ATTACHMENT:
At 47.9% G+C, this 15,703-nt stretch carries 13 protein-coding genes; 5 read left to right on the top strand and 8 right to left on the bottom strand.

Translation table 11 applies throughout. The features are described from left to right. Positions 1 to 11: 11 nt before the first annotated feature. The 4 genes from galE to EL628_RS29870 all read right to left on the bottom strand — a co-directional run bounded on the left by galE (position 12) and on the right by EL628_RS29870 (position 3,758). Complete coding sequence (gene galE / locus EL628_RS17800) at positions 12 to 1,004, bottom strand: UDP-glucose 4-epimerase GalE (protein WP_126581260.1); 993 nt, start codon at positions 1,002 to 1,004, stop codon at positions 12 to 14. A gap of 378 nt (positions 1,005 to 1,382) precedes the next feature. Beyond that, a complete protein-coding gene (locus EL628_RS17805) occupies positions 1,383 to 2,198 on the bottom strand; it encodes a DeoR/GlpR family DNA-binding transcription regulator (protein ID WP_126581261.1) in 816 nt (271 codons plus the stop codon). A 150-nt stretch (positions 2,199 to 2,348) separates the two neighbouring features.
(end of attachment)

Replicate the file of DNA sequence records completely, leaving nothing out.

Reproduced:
At 47.9% G+C, this 15,703-nt stretch carries 13 protein-coding genes; 5 read left to right on the top strand and 8 right to left on the bottom strand.

Translation table 11 applies throughout. The features are described from left to right. Positions 1 to 11: 11 nt before the first annotated feature. The 4 genes from galE to EL628_RS29870 all read right to left on the bottom strand — a co-directional run bounded on the left by galE (position 12) and on the right by EL628_RS29870 (position 3,758). Complete coding sequence (gene galE / locus EL628_RS17800) at positions 12 to 1,004, bottom strand: UDP-glucose 4-epimerase GalE (protein WP_126581260.1); 993 nt, start codon at positions 1,002 to 1,004, stop codon at positions 12 to 14. A gap of 378 nt (positions 1,005 to 1,382) precedes the next feature. Beyond that, a complete protein-coding gene (locus EL628_RS17805) occupies positions 1,383 to 2,198 on the bottom strand; it encodes a DeoR/GlpR family DNA-binding transcription regulator (protein ID WP_126581261.1) in 816 nt (271 codons plus the stop codon). A 150-nt stretch (positions 2,199 to 2,348) separates the two neighbouring features.